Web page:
Sunday, March 25, 2012

Power Trails

Another power trail was recently created very close to my home caching area. Between Hackensack, MN and Pequot Lakes, MN on the Paul Bunyan trail. The Paul Bunyan Trail is the longest bike trail in Minnesota and now yields a continuously paved trail from Brainerd, MN to Lake Bemidji State Park in Bemidji, MN -- a total of 112 paved miles! The terrain of the Paul Bunyan Trail ranges from flat and open to hilly and scenic.  Along the 112 miles of trail there are many areas to stop and rest and enjoy the beauty of nature in Northern Minnesota.
One of the vehicles used to move our bikes and crew

A small group from the North Star Geoseekers who have completed other power trails, got together on a very "unseasonably early" spring day in northern MN. Technically it was still winter since the first day of spring was still 3 days away...

Because of the early spring we had been itching to get out as a group, so the plans for this trail came together real fast, and by the next day all the pieces of the afternoon of power caching were set. It is good to note, that these plans cannot be static as weather can always add an interesting twist to any plans. That was the case for us. We had planned to drop one vehicle on the north starting point and the other on the south, but after battling the wind in our faces for the first 2 hours heading south, we decided that it would be a very difficult day of biking if we kept this up. So we packed up and went to south starting point and headed north. This decision allowed us to average 3-4 minutes per find.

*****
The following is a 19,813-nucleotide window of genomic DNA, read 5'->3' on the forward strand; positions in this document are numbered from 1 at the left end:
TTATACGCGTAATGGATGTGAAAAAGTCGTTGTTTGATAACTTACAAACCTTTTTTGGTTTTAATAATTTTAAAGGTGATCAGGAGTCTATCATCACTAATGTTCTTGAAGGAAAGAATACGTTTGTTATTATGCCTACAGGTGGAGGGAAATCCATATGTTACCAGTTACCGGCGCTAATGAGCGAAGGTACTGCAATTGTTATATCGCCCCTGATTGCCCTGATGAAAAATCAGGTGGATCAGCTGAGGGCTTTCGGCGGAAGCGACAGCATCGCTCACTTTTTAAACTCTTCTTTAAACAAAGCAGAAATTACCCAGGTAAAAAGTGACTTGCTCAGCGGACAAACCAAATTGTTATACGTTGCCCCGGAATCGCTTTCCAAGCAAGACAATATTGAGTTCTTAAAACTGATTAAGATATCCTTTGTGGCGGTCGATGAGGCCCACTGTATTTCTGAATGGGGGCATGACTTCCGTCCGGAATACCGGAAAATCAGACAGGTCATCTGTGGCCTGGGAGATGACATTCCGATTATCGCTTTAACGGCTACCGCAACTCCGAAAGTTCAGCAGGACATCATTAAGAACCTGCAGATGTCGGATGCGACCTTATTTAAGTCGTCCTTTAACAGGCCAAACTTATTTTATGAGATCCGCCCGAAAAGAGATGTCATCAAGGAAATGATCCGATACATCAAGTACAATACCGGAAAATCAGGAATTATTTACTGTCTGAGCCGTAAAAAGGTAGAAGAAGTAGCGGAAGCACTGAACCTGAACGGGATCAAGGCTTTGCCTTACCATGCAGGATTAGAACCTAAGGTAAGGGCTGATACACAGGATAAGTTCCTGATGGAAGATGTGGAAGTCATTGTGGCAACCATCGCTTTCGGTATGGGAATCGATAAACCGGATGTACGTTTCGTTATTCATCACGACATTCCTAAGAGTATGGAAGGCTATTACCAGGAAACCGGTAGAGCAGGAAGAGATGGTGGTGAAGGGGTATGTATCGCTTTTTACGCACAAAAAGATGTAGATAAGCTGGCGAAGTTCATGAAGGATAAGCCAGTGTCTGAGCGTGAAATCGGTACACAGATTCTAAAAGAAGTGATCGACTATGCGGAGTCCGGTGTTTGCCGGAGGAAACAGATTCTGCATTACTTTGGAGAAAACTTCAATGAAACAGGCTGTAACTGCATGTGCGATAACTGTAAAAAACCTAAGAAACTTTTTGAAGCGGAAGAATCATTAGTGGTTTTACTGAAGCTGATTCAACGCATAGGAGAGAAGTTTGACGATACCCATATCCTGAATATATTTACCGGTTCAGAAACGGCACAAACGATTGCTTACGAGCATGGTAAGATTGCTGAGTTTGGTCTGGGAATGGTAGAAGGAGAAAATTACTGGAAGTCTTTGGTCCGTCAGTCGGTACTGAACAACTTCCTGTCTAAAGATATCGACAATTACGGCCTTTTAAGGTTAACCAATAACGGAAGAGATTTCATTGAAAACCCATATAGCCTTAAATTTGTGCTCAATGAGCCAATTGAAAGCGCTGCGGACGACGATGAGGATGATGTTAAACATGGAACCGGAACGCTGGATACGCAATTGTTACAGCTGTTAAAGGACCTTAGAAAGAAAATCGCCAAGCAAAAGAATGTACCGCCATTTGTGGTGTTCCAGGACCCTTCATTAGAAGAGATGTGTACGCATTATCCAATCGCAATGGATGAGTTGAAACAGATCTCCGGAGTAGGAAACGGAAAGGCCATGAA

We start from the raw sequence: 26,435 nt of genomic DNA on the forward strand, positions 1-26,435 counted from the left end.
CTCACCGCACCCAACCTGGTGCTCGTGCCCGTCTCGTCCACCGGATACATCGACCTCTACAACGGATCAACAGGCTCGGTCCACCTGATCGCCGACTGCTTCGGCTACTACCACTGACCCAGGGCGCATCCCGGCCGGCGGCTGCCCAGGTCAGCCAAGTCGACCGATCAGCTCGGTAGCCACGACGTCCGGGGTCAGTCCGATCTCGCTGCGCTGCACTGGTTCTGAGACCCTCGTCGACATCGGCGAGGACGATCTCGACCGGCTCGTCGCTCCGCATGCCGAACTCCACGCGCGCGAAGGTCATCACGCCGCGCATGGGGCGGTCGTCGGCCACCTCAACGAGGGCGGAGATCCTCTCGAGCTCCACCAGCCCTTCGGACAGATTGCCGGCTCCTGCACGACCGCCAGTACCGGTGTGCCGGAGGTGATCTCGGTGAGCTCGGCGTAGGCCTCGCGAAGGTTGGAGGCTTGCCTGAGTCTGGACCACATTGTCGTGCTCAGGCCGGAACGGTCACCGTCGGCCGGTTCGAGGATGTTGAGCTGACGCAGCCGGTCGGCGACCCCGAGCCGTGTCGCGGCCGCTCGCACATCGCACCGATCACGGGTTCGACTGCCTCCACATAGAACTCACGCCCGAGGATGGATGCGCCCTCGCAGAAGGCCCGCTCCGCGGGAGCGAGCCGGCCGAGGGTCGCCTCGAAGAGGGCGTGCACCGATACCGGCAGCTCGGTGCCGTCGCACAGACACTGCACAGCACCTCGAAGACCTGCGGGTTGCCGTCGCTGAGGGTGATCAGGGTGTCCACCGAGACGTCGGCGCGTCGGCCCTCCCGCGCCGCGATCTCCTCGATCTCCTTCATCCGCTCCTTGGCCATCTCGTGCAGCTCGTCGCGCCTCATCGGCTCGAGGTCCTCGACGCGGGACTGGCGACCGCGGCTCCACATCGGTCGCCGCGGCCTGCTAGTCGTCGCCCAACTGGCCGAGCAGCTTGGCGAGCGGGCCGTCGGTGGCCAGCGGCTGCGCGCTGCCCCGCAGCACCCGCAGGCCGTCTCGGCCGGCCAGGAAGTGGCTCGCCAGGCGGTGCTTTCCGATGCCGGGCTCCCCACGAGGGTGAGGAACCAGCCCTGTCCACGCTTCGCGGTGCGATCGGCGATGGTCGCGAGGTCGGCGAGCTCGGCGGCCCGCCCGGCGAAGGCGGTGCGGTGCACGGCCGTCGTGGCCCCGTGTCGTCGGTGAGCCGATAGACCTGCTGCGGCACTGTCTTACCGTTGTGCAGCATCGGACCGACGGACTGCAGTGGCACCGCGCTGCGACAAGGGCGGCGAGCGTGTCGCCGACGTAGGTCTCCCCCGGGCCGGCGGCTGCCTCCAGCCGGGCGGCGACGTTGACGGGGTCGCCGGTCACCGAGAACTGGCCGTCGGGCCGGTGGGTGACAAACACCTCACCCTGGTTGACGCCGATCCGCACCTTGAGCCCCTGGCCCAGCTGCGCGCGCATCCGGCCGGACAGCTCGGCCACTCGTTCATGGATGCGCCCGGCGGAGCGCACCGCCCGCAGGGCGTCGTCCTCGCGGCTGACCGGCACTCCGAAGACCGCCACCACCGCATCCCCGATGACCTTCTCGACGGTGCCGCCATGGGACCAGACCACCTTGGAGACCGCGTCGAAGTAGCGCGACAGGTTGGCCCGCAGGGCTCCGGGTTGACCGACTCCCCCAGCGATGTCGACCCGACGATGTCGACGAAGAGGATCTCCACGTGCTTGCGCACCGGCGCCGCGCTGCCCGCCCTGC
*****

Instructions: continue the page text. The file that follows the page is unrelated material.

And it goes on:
Typical hide along the trail.

Now most of these hides are bison tubes but they blend in really well and most are also winter friendly (meaning that they are at least 2-4 ft above the ground) which is great for anyone wanting to grab a few of these caches in the winter since this trail doubles as a smowmobile trail.

Long story short, I finished the day with 165 finds and 2 DNF's...the rest of the Cach-N' Crazy Crew finsihed with 172 finds and 2 DNF's (since I had already made a few finds when they were first published). We are now planning on our next adventure along the Heartland Trail from Park Rapids, MN to Walker, MN as this is becoming populated with new hides in the past few weeks.

It has been a great spring so far and I'm really excited for all the new hides that are planned in the area including the GeoNuts 2012 Challenge.

- See you on the trail!

Monday, May 9, 2011

Night caching

For those who have never tried it, geocaching at night is one of the most enjoyable times you can have. A few of my geocaching buddies like to get together at least once a month and head out for the day hoping to find 40-50 hides. Most of the time, this takes more time to complete then there is daylight available. And, not only does it increase the difficulty for most hides, some real fun adventures are in store, especially when you cache as as a group.